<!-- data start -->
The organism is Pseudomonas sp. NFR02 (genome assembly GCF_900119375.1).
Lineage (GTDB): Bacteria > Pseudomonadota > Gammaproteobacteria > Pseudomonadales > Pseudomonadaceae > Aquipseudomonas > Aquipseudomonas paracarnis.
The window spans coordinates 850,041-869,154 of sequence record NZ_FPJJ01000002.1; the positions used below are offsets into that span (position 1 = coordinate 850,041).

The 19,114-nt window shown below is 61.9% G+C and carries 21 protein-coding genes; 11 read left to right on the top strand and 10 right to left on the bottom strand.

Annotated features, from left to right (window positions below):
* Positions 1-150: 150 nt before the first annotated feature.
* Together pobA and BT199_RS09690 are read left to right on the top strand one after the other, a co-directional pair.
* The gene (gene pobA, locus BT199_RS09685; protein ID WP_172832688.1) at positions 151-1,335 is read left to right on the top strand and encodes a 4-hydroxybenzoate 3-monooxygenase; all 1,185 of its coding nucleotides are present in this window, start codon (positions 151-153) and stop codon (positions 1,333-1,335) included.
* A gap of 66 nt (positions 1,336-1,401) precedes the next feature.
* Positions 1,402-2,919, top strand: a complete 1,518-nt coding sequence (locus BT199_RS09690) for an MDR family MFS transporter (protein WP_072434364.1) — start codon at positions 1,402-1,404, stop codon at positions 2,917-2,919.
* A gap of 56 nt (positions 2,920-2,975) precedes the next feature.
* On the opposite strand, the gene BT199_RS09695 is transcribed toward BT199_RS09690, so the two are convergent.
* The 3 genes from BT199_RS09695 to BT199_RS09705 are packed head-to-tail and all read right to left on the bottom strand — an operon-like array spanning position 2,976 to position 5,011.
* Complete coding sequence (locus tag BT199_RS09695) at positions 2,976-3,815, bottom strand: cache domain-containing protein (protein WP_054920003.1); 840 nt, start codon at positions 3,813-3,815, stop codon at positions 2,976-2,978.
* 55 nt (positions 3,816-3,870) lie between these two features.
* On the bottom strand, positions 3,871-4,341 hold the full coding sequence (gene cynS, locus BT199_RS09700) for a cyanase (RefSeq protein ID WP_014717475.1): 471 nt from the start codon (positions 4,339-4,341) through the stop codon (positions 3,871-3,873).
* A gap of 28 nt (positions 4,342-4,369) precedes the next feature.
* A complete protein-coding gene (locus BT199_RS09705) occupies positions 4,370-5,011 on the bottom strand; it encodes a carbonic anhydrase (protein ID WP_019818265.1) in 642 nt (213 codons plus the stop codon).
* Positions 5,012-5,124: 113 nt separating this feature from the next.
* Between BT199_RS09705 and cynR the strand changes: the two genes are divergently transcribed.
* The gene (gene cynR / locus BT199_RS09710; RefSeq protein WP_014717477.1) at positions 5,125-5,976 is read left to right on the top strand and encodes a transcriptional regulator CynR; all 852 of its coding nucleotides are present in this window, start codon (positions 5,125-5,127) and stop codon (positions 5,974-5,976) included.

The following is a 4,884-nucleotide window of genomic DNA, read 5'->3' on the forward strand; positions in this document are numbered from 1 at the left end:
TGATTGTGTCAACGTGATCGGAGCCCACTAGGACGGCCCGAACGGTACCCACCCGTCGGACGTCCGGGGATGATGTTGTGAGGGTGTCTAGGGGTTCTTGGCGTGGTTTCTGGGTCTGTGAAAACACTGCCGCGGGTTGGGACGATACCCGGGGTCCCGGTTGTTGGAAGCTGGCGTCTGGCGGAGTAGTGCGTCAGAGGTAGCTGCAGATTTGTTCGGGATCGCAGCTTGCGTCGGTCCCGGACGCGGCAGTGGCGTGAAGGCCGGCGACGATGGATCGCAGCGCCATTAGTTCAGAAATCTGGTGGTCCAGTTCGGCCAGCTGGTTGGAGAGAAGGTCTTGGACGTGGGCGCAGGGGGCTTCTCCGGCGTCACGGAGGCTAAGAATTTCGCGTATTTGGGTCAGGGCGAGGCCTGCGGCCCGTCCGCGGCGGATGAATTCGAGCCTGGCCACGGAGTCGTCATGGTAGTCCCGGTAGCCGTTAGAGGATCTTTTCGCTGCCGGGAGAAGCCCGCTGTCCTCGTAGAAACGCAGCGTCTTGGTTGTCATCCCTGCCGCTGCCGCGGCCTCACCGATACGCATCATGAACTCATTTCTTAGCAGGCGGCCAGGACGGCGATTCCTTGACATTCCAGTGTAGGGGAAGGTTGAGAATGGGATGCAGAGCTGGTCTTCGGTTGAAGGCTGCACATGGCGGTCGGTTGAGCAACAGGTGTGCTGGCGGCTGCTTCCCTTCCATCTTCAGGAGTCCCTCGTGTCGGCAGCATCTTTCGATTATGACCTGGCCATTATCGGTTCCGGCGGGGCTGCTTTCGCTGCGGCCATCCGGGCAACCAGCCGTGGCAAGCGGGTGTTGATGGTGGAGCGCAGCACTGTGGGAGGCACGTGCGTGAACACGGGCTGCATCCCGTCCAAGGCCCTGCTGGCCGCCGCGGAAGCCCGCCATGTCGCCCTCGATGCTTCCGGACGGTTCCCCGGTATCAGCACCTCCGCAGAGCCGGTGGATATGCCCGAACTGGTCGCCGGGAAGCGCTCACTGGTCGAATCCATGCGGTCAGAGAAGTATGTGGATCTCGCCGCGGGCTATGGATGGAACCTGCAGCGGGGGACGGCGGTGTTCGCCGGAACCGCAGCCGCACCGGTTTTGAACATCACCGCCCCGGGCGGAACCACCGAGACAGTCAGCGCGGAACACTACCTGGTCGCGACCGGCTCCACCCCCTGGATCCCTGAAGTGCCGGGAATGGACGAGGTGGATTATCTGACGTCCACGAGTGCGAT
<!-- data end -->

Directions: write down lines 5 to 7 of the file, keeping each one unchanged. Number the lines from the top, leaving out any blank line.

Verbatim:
Annotated features, from left to right (window positions below):
* Positions 1-150: 150 nt before the first annotated feature.
* Together pobA and BT199_RS09690 are read left to right on the top strand one after the other, a co-directional pair.